What is Grief?

Grief is natural reaction to the death of a loved one or an important person in our lives. Everyone grieves as a result of death. At Good Grief, we know grief to be an important component of a child's healing; it serves in an essential role in the process. Grief includes many feelings and reactions from sadness to joy and acceptance to anger. Every feeling that accompanies a child's grief is normal, and it is up to competent and informed adults and peers to provide a safe environment for the expression and exploration of grief. Much of grief is a learning process, in which the grieving attempts to better--and perhaps more richly--understand their feelings, the human condition, make sense out of suffering in the world, work towards rebuilding a life without the person who died, and ultimately develop coping skills for the future. Grief is a process which is unique to each individual. At Good Grief, we honor the diversity of each person's human experience and we do so through community.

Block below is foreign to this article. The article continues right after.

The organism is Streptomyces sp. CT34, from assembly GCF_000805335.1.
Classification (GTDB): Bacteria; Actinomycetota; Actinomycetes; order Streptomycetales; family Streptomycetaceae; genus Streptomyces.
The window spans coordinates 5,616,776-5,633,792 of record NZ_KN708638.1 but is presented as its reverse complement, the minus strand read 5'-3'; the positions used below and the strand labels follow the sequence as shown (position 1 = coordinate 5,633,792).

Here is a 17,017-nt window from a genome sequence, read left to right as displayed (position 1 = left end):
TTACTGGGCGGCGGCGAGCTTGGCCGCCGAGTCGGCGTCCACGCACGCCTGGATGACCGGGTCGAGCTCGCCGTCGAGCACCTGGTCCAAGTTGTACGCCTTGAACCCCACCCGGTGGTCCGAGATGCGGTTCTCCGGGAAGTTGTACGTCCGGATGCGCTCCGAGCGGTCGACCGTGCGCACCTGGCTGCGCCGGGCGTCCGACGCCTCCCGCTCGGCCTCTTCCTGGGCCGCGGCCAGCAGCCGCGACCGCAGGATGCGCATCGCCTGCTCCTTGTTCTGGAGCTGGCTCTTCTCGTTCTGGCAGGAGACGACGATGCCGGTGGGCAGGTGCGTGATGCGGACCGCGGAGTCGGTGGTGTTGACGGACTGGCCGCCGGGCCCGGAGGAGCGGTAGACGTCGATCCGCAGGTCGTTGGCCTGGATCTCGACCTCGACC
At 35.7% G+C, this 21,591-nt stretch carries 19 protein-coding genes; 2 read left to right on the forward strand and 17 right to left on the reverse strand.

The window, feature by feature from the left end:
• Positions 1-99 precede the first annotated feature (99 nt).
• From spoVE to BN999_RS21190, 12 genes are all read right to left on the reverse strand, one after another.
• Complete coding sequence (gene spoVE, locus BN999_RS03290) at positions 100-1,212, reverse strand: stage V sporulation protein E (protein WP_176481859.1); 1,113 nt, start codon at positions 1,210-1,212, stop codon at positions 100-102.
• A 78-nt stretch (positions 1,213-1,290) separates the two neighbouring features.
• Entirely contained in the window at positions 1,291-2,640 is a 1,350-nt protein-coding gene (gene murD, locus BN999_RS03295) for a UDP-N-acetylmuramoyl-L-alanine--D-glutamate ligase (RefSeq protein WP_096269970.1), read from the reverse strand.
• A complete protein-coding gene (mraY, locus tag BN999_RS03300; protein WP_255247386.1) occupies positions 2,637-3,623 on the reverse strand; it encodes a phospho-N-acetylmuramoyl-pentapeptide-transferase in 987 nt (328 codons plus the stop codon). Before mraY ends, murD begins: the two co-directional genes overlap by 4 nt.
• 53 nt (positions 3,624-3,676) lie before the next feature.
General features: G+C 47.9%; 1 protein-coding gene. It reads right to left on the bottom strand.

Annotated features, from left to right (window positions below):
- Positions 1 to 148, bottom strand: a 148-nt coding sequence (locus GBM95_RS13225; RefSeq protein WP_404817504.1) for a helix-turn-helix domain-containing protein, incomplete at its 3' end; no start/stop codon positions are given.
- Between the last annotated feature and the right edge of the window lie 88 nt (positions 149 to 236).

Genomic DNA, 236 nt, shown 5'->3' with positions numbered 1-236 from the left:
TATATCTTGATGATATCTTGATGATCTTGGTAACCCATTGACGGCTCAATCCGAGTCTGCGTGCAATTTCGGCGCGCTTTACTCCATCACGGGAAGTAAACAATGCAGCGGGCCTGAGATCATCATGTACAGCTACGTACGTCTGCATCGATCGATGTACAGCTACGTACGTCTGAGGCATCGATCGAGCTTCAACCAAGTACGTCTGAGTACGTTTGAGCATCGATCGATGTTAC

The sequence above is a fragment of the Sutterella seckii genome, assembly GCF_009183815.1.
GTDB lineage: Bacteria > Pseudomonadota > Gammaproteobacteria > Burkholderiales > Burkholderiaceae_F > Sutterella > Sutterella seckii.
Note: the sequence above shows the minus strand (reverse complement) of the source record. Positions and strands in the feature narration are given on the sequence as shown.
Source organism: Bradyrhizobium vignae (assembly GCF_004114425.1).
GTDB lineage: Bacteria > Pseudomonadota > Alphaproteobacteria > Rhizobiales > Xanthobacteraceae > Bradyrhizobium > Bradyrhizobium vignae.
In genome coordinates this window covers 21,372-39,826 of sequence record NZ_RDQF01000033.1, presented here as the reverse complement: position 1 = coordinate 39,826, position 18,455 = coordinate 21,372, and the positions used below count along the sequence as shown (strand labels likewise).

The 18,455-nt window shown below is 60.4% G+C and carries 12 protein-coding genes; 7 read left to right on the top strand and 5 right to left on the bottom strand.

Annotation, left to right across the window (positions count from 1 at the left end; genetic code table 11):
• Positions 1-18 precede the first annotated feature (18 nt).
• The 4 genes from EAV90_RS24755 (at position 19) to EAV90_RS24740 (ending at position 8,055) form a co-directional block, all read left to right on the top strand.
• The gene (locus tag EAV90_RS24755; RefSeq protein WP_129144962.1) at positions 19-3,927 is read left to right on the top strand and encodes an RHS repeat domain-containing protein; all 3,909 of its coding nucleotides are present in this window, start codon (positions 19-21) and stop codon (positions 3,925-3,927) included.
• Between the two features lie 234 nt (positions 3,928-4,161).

You may be in a position to support a grieving child.

Contact Good Grief or seek another resource if you notice any unhealthy or destructive behaviors,
which may include the following over a long period of time:

  • Inability to speak about the person who died
  • Aggressive behavior
  • Anxiety
  • Somatic complaints
  • Sleeping difficulties
  • Eating disturbance
  • Social withdrawal
  • Persistent blame or guilt
  • Self-destructive behavior
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